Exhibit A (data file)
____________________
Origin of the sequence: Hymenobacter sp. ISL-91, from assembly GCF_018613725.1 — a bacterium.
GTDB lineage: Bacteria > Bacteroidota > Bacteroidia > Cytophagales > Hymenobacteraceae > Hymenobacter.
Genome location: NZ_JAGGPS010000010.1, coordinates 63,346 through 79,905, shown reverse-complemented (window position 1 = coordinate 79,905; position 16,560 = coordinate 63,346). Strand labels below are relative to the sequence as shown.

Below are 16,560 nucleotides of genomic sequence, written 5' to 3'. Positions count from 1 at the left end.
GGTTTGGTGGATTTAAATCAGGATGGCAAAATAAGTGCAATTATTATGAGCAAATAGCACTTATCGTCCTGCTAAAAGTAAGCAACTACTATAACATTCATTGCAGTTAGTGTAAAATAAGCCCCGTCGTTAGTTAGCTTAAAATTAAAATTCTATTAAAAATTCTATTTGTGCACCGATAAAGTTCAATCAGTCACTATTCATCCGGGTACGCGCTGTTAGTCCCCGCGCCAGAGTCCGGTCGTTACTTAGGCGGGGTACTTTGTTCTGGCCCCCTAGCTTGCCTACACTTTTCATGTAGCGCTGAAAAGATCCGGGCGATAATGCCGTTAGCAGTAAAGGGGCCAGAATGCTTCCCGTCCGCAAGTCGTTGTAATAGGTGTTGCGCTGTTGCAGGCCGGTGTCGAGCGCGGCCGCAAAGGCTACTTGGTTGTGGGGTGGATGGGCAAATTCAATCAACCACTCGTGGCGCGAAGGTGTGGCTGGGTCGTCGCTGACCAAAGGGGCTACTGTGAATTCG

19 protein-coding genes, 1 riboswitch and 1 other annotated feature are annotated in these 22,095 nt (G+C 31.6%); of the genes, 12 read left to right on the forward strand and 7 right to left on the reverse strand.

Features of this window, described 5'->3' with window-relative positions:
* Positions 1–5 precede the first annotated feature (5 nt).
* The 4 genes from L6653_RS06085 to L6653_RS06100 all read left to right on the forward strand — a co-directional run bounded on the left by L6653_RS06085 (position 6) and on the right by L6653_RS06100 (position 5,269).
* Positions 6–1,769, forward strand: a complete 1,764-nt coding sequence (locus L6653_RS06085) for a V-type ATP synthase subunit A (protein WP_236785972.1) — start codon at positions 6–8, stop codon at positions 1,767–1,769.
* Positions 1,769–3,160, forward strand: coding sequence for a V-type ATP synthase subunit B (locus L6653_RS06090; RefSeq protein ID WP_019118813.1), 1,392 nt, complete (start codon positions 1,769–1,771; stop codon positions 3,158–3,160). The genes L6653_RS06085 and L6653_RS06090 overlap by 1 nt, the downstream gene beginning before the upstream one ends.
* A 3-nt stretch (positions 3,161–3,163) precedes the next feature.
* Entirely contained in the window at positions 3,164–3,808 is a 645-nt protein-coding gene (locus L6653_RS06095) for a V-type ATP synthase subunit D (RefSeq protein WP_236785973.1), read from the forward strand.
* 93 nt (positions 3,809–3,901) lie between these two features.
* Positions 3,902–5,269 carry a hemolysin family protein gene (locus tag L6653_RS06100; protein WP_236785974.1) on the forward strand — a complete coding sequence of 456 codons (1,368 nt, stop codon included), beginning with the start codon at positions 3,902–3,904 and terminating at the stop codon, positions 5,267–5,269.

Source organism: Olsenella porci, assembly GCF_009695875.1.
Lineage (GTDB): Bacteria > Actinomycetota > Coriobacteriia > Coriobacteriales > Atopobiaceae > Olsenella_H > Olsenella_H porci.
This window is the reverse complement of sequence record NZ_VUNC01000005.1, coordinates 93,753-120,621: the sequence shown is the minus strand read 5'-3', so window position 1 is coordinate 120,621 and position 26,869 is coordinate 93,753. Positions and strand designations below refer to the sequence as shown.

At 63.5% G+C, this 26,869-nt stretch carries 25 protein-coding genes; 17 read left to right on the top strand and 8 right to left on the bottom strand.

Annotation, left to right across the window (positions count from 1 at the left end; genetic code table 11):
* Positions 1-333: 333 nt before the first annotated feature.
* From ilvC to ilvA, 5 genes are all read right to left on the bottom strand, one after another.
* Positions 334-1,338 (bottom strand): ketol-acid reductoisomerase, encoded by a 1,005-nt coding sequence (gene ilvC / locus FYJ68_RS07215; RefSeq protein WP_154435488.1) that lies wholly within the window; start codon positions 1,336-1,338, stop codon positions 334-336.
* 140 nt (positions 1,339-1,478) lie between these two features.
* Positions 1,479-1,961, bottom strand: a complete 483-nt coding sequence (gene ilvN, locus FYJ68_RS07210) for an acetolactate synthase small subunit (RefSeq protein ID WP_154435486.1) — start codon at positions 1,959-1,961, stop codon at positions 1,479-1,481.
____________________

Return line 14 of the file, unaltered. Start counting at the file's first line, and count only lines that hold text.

* 93 nt (positions 3,809–3,901) lie between these two features.